i) The expertise of a trial judge is in determining what facts are relevant to the legal issues to be decided, and what those facts are if they are disputed.
ii) The trial is not a dress rehearsal. It is the first and last night of the show.
iii) Duplication of the trial judge’s role on appeal is a disproportionate use of the limited resources of an appellate court, and will seldom lead to a different outcome in an individual case.
iv) In making his decisions the trial judge will have regard to the whole of the sea of evidence presented to him, whereas an appellate court will only be island hopping.
v) The atmosphere of the courtroom cannot, in any event, be recreated by reference to documents (including transcripts of evidence).
vi) Thus even if it were possible to duplicate the role of the trial judge, it cannot in practice be done.”
    1. Shortly thereafter, in Henderson v Foxworth Investments Limited [2014] UKSC 41, Lord Reed said at paragraph 67:
“It follows that, in the absence of some other identifiable error, such as (without attempting an exhaustive account) a material error of law, or the making of a critical finding of fact which has no basis in the evidence, or a demonstrable misunderstanding of relevant evidence, or a demonstrable failure to consider relevant evidence, an appellate court will interfere with the findings of fact made by a trial judge only if it is satisfied that his decision cannot reasonably be explained or justified.”
    1. Although I was referred to a number of other cases dealing with the proper approach of an appellate court to appeals based on matters of fact, the only other authority to which reference should be made is Grizzly Business Ltd v Stena Drilling Ltd [2017] EWCA Civ 94. At paragraphs 39 and 40, Longmore LJ said:
“39. The parties were broadly agreed upon the relevant law in the light of the recent Supreme Court decisions of Henderson v Foxworth Investments Ltd [2014] UKSC 41[2014] 1 WLR 2600 and McGraddie v McGraddie [2013] UKSC 58[2013] 1 WLR 2477 the latter of which cited with approval Hamilton v Allied Domecq Plc [2006] SC 221, para 85. In the latter case it was said:-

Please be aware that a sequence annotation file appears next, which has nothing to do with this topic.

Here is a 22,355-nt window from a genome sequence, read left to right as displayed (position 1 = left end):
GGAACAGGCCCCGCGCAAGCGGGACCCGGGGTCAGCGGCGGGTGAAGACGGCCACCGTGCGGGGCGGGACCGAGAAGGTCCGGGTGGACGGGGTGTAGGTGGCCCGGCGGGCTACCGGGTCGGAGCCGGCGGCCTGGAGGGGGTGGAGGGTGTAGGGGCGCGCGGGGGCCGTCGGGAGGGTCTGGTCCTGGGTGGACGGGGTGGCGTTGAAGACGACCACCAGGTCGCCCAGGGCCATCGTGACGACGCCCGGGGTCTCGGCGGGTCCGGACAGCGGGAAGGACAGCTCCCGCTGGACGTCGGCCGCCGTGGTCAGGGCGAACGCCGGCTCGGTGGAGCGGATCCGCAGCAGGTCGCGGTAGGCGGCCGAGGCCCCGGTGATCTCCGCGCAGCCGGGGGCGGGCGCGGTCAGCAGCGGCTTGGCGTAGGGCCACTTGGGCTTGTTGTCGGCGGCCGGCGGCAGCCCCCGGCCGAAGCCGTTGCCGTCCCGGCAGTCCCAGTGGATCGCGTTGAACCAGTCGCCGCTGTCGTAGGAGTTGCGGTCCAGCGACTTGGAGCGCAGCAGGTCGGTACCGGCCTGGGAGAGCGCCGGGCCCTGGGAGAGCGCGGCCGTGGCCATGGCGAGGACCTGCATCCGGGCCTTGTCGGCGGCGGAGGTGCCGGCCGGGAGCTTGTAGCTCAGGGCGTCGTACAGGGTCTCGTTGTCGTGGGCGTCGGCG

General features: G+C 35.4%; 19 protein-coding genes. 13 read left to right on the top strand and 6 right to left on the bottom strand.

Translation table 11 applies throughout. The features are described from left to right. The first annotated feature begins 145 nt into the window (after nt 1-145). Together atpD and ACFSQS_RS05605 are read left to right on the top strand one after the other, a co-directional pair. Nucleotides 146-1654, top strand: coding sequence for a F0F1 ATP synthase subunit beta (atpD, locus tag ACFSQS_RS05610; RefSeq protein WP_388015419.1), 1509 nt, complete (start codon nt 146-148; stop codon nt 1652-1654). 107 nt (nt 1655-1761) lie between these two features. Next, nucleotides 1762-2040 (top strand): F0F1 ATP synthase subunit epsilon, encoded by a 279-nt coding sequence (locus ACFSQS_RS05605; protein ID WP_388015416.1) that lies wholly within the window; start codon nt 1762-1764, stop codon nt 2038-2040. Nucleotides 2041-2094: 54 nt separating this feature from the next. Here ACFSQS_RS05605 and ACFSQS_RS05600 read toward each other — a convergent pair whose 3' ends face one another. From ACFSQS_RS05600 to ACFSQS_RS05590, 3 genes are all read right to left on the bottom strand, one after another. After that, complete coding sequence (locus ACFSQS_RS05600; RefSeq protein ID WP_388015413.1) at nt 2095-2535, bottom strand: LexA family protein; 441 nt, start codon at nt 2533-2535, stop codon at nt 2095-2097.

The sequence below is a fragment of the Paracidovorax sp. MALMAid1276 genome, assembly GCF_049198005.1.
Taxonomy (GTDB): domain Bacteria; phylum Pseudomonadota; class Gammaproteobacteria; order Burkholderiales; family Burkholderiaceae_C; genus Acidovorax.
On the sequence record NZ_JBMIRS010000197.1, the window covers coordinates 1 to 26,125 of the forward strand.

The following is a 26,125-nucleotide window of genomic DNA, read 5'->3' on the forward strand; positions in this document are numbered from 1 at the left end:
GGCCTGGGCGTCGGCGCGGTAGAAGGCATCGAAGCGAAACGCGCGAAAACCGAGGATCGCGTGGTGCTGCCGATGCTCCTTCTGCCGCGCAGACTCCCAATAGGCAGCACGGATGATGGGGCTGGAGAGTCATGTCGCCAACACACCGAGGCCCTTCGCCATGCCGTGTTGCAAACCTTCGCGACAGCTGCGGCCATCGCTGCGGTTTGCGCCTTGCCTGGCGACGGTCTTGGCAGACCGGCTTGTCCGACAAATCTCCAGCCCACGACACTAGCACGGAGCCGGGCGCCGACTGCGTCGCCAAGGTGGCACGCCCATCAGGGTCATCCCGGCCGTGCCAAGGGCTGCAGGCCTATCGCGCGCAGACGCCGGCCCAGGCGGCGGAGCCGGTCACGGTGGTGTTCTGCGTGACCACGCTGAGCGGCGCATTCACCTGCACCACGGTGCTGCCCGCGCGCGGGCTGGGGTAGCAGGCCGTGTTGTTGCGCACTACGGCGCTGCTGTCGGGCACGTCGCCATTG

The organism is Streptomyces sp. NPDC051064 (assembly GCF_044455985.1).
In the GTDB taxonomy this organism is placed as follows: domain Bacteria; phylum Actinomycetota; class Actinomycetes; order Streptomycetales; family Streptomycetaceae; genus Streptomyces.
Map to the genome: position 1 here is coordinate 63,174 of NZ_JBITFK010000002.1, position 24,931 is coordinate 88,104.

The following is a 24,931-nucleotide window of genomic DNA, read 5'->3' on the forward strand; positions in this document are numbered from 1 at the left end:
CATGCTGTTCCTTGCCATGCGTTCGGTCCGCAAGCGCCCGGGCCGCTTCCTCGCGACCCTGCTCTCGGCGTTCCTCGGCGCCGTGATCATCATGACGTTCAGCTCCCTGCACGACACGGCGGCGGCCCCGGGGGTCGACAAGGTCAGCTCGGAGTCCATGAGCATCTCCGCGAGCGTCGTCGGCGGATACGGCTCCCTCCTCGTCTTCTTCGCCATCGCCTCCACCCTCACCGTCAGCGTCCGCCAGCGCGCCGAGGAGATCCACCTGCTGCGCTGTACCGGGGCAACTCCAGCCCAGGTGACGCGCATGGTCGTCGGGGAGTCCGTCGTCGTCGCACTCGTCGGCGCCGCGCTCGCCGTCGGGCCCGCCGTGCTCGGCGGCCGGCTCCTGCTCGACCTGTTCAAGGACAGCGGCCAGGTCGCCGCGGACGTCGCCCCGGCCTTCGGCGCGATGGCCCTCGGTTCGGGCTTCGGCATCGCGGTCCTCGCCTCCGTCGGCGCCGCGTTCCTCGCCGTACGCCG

“If findings of fact are unsupported by the evidence and are critical to the decision of the case, it may be incumbent on the appellate court to reverse the decision made at first instance.”…

We have also had regard to the last three reasons why appellate courts are warned not to interfere with findings of fact unless compelled to do so as enumerated by Lewison LJ in Fage UK Ltd v Chobani UK Ltd [2014] EWCA Civ 5
40. There will be (and have been) rare cases where an appellate court is compelled to set aside findings of fact made by an experienced trial judge but we are far from convinced that that is the case here. None of the challenged findings can be said to be unsupported by the evidence and the decision is certainly not one that no reasonable judge could have reached. The case was not an easy one for the judge but he grappled with all the potential difficulties of the evidence and came to a conclusion which, we feel able to say (although our own opinion is immaterial) was probably correct.”
    1. In short, to be overturned on appeal, a finding of fact must be one that no reasonable judge could have reached. In practice, that will usually occur only where there was no evidence at all to support the finding that was made, or the judge plainly misunderstood the evidence in order to arrive at the disputed finding.
2.3 Appeals on Matters of Expert Evidence
    1. A first instance judge’s assessment of, or evaluations based upon, expert evidence adduced at trial must be approached by an appellate court with similar caution. Whilst it has been said that a reconsideration of an expert’s opinion may be slightly easier than a finding of fact, because the underlying report will be in writing (see Thomson v Christie Manson & Woods Limited & Ors [2005] EWCA Civ 555), the same case also provides a salutary warning that, since the evaluation of expert evidence is likely to be bound up with a wider evaluation of matters of fact, an appellate court will still be very slow to intervene. At paragraph 141 of his judgement in Thomson, May LJ said:
“…But, even accepting that individual points such as these are amenable to judicial appellate evaluation whatever the expert opinion, no appellate court should cherry pick a few such points so as to disagree with a composite first instance decision which, in the nature of a jig-saw, depended on the interlocking of a very large number of individual pieces, each the subject of oral expert evidence which the appellate court has not heard.”
2.4 Appeals from the TCC